Is an ectopic pregnancy similar to a miscarriage?

Absolutely not! An ectopic pregnancy, which occurs in about 1 percent of all pregnancies, is a potentially life threatening condition. If the fertilized egg implants in the fallopian tube, a woman’s body will react as if a normal pregnancy had occurred. Menstruation will cease in about 80% of the cases and the woman will test “positive” for pregnancy.

The early symptoms of an ectopic pregnancy may be similar to that of a miscarriage, i.e. spotting and severe cramping. However, unless treated, the symptoms soon grow more worrisome, as the developing embryo ruptures the fallopian tube, causing internal bleeding. The woman will experience pallor, sweating, weakness and faintness. If untreated, the woman can go into shock and may die.

What is a blighted ovum?

Sometimes when a woman is impregnated, the fetus does not develop, but the placenta does. This will inevitably lead to a “miscarriage” when the empty placenta is expelled from the mother’s body. However, since it may take a long time to expel the placental tissue, a D and C will probably be recommended once the diagnosis is made.

Are there side effects of miscarriage?

Yes. Grief, of course, is the most common. It is natural to experience grief and depression at what has been a significant loss. Infection can also be a problem and may require treatment.

A few women may have difficulties getting pregnant again, or may have been bodily injured by the experience making a future miscarriage more likely. When a woman miscarries (regardless of cause), her own immune system may be triggered so as to rid of the body of fetal tissue, in much the same way that a body will seek to “reject” an implanted organ. This bit of bodily house­ cleaning creates a problem. Since the fetus is half maternal in origin, the immune reaction is autoimmune.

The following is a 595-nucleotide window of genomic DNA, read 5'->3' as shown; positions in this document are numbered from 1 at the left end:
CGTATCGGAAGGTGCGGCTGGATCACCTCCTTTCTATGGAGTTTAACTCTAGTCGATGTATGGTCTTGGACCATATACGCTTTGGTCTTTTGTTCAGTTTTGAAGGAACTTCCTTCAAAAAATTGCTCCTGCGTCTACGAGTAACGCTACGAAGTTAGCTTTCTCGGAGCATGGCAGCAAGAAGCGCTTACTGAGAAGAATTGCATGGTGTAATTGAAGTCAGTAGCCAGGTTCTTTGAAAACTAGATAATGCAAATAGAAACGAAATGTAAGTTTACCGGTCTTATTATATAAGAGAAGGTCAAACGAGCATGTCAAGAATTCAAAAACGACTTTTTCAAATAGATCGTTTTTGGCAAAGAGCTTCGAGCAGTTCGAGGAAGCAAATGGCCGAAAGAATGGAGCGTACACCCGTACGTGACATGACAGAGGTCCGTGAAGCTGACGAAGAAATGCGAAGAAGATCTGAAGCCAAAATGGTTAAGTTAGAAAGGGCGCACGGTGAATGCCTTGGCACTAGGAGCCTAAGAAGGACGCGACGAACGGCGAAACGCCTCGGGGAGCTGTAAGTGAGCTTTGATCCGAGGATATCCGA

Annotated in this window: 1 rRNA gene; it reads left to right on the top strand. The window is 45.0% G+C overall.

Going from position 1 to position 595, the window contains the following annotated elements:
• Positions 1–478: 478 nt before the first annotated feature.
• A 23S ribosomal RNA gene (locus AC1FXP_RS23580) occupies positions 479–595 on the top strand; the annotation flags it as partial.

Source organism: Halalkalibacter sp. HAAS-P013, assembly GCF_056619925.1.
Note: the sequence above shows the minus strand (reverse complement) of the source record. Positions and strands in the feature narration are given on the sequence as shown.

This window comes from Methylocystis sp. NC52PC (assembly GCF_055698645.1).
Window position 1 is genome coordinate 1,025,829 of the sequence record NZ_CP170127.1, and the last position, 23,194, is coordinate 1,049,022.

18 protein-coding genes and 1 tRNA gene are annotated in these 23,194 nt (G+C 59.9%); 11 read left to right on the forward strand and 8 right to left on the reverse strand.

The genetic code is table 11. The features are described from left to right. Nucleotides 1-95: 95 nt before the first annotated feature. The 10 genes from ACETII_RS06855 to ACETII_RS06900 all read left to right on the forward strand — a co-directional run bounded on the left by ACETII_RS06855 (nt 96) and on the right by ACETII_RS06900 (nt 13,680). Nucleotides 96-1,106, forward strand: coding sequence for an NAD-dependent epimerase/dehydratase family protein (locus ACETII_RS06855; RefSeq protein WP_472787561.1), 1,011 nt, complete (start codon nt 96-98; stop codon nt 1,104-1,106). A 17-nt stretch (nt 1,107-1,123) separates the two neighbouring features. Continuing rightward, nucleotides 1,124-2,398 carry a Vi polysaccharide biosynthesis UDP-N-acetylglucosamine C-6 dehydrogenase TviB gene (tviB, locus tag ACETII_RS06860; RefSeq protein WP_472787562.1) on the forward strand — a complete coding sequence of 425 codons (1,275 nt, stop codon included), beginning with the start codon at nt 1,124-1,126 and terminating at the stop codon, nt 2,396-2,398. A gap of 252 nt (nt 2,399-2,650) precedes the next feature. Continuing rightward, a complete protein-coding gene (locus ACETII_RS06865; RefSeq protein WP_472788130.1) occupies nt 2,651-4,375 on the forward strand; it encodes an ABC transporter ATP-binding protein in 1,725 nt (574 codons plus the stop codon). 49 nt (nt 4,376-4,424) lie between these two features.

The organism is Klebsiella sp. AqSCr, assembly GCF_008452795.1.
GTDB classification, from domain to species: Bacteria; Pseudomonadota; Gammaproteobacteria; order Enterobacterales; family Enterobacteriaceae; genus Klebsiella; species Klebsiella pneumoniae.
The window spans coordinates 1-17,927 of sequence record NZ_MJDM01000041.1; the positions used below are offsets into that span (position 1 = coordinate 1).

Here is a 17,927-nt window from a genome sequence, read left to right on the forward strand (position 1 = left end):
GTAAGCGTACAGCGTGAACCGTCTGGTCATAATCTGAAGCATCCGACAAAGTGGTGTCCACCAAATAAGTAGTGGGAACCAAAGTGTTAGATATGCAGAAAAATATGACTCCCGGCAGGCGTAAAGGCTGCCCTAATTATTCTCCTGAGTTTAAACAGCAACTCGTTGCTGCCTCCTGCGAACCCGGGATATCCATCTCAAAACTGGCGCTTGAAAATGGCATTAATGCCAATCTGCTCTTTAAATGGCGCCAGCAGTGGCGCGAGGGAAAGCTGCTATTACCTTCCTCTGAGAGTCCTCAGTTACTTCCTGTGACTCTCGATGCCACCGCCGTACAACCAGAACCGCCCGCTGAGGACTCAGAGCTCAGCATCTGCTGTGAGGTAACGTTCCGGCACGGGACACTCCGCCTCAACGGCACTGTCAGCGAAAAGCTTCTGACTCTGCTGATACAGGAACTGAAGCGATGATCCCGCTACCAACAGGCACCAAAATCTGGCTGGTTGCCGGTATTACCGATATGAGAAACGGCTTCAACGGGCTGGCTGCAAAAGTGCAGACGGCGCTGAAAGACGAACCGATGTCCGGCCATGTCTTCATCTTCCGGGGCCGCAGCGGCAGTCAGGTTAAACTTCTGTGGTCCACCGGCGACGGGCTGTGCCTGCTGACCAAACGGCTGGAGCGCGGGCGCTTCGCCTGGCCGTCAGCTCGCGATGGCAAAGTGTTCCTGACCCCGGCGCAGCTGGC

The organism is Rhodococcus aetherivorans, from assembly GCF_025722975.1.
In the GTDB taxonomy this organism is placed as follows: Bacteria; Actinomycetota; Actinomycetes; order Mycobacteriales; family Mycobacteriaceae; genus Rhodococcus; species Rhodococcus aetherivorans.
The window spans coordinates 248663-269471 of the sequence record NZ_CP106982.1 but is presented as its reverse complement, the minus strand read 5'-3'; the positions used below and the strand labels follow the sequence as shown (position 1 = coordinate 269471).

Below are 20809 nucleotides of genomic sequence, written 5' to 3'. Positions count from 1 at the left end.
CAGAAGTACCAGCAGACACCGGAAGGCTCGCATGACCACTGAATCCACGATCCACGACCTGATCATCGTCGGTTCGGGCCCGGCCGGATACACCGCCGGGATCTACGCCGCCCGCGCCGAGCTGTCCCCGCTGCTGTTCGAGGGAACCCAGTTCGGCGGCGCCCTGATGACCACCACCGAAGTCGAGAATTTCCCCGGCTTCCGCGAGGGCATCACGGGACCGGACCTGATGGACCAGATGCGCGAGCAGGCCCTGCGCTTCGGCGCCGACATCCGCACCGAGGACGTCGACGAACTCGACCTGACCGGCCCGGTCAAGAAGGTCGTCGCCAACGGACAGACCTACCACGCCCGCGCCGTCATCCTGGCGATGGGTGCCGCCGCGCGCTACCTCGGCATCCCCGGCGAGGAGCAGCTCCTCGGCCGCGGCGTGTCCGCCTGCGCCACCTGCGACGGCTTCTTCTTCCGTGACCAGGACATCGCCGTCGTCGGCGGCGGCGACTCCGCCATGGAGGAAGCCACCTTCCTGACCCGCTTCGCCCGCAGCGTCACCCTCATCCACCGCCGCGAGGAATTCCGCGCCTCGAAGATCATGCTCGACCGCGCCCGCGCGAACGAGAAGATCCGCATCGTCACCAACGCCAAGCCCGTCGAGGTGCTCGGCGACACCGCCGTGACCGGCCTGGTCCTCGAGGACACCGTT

Is the autoimmune response worse in women who have had more than one miscarriage?

The autoimmune response is of special concern if a woman has had several miscarriages because it is an accumulative process that can create an insidious cycle. The more a woman miscarries, the higher the autoimmune response and hence, the greater likelihood of a miscarriage.

Worse, multiple miscarriages can adversely affect a woman’s overall long-term health. In rare cases, a woman’s hyper-stimulated autoimmune response resulting from multiple miscarriages, can result in expression of major systemic disease, such as Systemic Lupus Erythematosus or Antiphospholipid Antibody Syndrome.

Do you have questions about miscarriage or reproductive immunology? Call us at 1-805-578-7000 or email us today. We have been providing consultations, testing and diagnosis, and treatment for women who have experienced multiple miscarriages for more  than 15 years.